Writer Simon Spurrier has gained a reputation in the comic book world as one of today's most imaginative creators, from his trippy X-Men Legacy run that inspired FX's Legion TV show to creator-owned works such as Angelic and Cry Havoc at Image Comics.
Last fall at New York Comic Con, it was teased that Spurrier would write a new series for BOOM! Studios -- the home of his books The Spire, Godshape and Six-Gun Gorilla -- titled Coda, which would be his take on "Tolkien-esque high fantasy." No other details were announced at the time, but CBR now has all the pertinent info on the new series: Coda is a 12-issue series from Spurrier and artist Matías Bergara (artist of Image's Cannibal) slated to debut in May. The first issue will have 40 pages of story at a $3.99 cover price, and a main cover by Bergara plus variants from Jae Lee and prior Spurrier collaborator Jeff Stokely.
Here's the official description of the series, which tantalizingly includes the words "foul-tempered mutant unicorn": "In the aftermath of an apocalypse which wiped out nearly all magic from a once-wondrous fantasy world, an antisocial former bard named Hum seeks a way to save the soul of his wife with nothing but a foul-tempered mutant unicorn and his wits to protect him...but is unwillingly drawn into a brutal power struggle which will decide forever who rules the weird wasteland."
CBR spoke with Spurrier, Bergara and series editor Eric Harburn to learn more about Coda, and that foul-tempered mutant unicorn. One thing made clear by Spurrier is that though high fantasy was how the series was originally pitched, Coda looks to stray far from the genre's familiar trappings. As he puts it: "High fantasy's dead. Sorry about that. Coda's what happens the morning after the funeral."
CBR: Simon, when first teased back at NYCC, Coda was described as your take on "Tolkien-esque high fantasy." How much fun have you had exploring that fairly specific genre -- and presumably, diverting from it as you see fit?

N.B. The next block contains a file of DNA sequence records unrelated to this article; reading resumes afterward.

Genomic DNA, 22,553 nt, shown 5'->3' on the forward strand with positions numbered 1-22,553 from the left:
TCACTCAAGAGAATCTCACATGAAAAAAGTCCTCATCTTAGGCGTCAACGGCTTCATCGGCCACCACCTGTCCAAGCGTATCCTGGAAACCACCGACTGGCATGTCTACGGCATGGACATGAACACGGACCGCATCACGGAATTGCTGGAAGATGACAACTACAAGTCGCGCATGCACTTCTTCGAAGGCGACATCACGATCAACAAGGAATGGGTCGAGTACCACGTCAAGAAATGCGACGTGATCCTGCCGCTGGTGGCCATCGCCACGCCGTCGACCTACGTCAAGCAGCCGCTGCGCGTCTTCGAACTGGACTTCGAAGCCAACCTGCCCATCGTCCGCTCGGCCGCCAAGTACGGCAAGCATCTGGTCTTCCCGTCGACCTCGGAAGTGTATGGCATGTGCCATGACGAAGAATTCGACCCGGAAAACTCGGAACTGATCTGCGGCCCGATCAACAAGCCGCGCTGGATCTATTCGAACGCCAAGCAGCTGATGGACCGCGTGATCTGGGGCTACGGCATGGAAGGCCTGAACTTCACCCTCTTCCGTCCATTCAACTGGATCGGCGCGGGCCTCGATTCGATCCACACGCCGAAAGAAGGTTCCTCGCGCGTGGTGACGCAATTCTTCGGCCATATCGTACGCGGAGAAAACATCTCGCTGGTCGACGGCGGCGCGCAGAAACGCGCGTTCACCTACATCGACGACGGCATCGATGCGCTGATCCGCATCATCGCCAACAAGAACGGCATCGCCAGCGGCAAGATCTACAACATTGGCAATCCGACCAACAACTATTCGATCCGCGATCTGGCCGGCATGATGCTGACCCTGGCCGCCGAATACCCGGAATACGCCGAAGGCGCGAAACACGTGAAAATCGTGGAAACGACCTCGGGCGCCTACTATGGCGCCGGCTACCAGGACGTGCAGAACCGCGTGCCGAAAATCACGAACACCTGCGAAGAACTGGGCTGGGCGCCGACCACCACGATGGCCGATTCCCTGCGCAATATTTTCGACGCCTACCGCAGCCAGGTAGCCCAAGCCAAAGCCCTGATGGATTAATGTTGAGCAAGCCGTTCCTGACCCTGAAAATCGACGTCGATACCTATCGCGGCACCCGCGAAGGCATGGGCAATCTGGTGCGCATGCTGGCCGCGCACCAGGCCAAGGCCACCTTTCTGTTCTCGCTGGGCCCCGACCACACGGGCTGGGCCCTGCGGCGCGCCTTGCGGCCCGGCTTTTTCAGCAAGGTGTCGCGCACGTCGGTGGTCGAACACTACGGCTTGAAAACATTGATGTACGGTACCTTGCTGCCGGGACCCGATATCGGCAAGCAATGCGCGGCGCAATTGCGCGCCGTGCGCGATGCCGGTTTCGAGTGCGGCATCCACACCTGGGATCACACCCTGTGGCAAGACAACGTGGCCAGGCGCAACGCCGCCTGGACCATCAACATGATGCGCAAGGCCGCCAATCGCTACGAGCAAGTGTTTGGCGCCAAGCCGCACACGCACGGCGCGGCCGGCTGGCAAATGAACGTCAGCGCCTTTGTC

Simon Spurrier: I’ve always intended to do something in the high fantasy mold sooner or later. But whenever I took a run at it I found my brain somehow bouncing off. To put it in uncharitable terms, I could feel this accumulated layer of clichés and overused ideas packed tightly around the whole genre, like six decades' worth of blisters. Your average Scion Of Tolkien just takes itself so appalling seriously, and it sometimes felt like the only workaround was to do something snide and mean-spirited; a story that does nothing more than poke fun at the whole thing. Which, given how much joy fantasy’s given me over the years, simply felt too cruel -- even for me.
In the end it struck me that the whole genre has a sort of literary RSI. Every time it gets let out of the stable to canter around that same well-trodden path, the injury just gets worse and worse.
So I decided the kindest approach was to take it outside and shoot it.
High fantasy's dead. Sorry about that. Coda's what happens the morning after the funeral.
Turns out what happens is this: life goes on. People continue to be in love. People continue to struggle and feel and fight. They simply have to adjust to a world with an absence where previously there was something cherished or relied upon.
In Coda, that's magic. Not so long ago this world was saturated in the stuff. Whole societies grew, functioned and warred as a result of it. And then -- a crash. And now there’s barely any magic left. And everyone has to adjust fast.
What we've ended up with is a story that's drenched in the sort of sadness you get whenever one world is transitioning into another -- there's a bit of the Wild West about it, in that respect -- but it also seethes with energy and excitement. New frontiers, new ideas, new action, new opportunities. New ways of dealing with people who can only look backwards. And -- yes -- new reasons to laugh.